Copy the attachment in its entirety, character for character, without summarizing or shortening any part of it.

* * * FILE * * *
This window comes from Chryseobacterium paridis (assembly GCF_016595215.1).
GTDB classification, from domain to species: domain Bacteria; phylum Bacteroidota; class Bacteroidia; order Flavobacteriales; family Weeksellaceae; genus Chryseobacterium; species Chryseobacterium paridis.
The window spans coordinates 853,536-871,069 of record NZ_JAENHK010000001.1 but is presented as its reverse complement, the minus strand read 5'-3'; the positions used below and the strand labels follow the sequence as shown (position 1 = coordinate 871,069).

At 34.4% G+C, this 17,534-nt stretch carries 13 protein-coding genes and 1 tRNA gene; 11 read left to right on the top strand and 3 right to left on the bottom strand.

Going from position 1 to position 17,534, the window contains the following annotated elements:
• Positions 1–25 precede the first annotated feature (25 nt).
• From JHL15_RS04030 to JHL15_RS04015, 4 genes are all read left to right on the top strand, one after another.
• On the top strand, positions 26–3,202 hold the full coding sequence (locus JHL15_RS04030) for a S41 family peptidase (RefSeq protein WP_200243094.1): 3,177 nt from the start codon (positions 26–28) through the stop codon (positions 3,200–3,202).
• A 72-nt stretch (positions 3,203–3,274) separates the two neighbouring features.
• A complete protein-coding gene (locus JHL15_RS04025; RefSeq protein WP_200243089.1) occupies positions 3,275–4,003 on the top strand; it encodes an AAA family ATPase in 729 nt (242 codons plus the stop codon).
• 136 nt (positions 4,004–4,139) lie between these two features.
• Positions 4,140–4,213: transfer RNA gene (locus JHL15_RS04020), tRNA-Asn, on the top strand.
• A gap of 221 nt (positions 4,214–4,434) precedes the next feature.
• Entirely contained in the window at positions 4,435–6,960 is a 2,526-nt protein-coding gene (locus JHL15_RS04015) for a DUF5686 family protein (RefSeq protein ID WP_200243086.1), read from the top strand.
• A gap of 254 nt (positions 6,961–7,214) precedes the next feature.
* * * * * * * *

This window comes from Chryseobacterium paridis (assembly GCF_016595215.1).
GTDB classification, from domain to species: domain Bacteria; phylum Bacteroidota; class Bacteroidia; order Flavobacteriales; family Weeksellaceae; genus Chryseobacterium; species Chryseobacterium paridis.
The window spans coordinates 853,536-871,069 of record NZ_JAENHK010000001.1 but is presented as its reverse complement, the minus strand read 5'-3'; the positions used below and the strand labels follow the sequence as shown (position 1 = coordinate 871,069).

At 34.4% G+C, this 17,534-nt stretch carries 13 protein-coding genes and 1 tRNA gene; 11 read left to right on the top strand and 3 right to left on the bottom strand.

Going from position 1 to position 17,534, the window contains the following annotated elements:
• Positions 1–25 precede the first annotated feature (25 nt).
• From JHL15_RS04030 to JHL15_RS04015, 4 genes are all read left to right on the top strand, one after another.
• On the top strand, positions 26–3,202 hold the full coding sequence (locus JHL15_RS04030) for a S41 family peptidase (RefSeq protein WP_200243094.1): 3,177 nt from the start codon (positions 26–28) through the stop codon (positions 3,200–3,202).
• A 72-nt stretch (positions 3,203–3,274) separates the two neighbouring features.
• A complete protein-coding gene (locus JHL15_RS04025; RefSeq protein WP_200243089.1) occupies positions 3,275–4,003 on the top strand; it encodes an AAA family ATPase in 729 nt (242 codons plus the stop codon).
• 136 nt (positions 4,004–4,139) lie between these two features.
• Positions 4,140–4,213: transfer RNA gene (locus JHL15_RS04020), tRNA-Asn, on the top strand.
• A gap of 221 nt (positions 4,214–4,434) precedes the next feature.
• Entirely contained in the window at positions 4,435–6,960 is a 2,526-nt protein-coding gene (locus JHL15_RS04015) for a DUF5686 family protein (RefSeq protein ID WP_200243086.1), read from the top strand.
• A gap of 254 nt (positions 6,961–7,214) precedes the next feature.